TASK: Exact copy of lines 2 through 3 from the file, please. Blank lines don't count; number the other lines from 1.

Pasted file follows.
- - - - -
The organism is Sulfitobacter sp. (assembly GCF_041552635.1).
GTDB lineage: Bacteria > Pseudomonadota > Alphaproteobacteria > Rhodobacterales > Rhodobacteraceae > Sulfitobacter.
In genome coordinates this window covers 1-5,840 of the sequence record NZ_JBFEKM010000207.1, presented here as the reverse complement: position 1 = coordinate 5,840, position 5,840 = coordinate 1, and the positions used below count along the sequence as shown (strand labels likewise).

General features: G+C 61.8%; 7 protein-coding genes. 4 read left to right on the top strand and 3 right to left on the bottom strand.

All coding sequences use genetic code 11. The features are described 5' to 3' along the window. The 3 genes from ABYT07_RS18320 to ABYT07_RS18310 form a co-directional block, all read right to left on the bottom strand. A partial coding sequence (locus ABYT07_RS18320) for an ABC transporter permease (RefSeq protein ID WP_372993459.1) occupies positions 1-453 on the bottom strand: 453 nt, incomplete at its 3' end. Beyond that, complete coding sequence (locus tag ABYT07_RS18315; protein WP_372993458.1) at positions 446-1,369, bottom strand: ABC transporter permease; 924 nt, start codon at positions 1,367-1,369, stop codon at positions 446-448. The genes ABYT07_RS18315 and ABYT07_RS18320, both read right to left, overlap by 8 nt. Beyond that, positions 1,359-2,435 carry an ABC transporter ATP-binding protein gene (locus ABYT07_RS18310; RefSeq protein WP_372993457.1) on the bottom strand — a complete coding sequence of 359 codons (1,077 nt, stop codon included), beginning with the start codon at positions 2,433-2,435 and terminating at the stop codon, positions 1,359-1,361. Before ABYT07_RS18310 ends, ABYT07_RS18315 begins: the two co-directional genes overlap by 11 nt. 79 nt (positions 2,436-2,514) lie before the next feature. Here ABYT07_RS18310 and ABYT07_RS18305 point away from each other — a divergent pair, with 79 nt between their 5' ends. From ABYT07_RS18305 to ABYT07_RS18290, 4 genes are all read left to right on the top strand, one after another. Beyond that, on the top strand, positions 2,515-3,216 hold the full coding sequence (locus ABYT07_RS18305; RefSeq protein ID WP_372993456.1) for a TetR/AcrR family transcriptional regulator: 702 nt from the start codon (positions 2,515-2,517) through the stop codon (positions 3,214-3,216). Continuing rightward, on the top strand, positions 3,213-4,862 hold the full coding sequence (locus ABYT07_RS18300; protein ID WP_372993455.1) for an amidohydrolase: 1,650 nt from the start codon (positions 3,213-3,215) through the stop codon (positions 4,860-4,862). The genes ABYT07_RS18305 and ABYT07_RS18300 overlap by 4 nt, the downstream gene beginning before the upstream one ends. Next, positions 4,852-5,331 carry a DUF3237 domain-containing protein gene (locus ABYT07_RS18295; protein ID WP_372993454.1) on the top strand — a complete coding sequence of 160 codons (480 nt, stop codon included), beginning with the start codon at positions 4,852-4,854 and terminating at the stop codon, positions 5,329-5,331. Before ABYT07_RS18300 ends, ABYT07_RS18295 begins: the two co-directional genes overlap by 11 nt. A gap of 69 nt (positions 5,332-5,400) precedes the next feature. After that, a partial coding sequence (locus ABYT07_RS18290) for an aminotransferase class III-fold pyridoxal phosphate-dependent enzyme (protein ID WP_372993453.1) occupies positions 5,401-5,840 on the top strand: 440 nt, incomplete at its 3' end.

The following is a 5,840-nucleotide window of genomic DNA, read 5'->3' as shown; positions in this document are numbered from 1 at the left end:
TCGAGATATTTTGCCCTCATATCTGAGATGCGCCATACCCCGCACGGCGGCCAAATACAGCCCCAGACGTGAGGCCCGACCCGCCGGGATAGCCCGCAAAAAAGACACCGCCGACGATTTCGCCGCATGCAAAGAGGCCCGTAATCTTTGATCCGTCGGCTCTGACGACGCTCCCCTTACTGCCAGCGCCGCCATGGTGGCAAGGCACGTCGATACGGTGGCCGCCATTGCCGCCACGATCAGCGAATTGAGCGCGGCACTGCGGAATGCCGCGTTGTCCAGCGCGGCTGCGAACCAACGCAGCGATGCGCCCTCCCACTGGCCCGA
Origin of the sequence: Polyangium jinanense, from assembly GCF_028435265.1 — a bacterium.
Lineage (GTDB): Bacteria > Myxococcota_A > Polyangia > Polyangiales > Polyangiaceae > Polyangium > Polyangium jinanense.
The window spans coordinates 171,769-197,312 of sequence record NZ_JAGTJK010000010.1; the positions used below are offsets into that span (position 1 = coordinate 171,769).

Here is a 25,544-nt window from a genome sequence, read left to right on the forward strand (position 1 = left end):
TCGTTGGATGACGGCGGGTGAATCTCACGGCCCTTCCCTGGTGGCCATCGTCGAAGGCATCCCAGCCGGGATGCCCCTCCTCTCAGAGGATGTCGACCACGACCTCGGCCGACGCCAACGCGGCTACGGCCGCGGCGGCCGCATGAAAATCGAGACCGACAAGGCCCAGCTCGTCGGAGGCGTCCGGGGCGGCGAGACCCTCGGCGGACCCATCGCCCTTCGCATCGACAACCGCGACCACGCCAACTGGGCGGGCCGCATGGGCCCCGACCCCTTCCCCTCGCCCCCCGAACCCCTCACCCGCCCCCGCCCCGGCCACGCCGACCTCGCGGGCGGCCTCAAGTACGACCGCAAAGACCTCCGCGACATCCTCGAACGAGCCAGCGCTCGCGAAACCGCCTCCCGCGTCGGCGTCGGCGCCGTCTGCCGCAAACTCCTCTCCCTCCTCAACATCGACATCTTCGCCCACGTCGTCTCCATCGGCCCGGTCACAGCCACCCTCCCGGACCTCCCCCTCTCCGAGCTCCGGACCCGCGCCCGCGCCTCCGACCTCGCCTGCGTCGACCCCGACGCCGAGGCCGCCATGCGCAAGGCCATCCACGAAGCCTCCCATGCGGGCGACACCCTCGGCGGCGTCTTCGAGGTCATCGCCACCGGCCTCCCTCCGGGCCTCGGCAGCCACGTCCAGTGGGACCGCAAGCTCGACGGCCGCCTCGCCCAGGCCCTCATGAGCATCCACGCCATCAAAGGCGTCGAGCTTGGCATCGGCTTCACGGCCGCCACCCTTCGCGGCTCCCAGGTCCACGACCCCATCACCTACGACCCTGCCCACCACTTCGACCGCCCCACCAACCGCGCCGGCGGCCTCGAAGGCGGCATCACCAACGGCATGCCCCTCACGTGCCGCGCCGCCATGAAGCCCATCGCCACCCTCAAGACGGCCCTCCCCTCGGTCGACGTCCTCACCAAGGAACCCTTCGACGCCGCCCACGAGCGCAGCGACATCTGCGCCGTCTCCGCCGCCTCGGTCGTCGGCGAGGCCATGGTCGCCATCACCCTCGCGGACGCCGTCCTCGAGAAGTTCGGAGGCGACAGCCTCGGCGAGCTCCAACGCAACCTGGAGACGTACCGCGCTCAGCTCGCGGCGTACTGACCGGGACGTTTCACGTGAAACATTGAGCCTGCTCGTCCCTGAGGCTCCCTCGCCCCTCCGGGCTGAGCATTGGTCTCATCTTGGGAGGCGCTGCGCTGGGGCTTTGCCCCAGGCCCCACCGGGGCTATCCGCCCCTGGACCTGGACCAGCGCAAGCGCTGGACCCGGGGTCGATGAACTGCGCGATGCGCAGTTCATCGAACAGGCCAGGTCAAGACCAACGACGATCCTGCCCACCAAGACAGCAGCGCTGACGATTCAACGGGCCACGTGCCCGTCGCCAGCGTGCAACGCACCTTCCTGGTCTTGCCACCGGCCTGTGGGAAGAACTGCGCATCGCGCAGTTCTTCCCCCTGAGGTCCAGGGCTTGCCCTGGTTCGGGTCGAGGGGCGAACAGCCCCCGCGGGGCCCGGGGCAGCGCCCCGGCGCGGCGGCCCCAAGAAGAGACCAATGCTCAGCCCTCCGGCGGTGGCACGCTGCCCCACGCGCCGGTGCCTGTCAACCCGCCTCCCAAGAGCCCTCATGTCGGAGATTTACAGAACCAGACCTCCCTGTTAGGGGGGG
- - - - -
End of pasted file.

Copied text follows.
GTDB lineage: Bacteria > Pseudomonadota > Alphaproteobacteria > Rhodobacterales > Rhodobacteraceae > Sulfitobacter.
In genome coordinates this window covers 1-5,840 of the sequence record NZ_JBFEKM010000207.1, presented here as the reverse complement: position 1 = coordinate 5,840, position 5,840 = coordinate 1, and the positions used below count along the sequence as shown (strand labels likewise).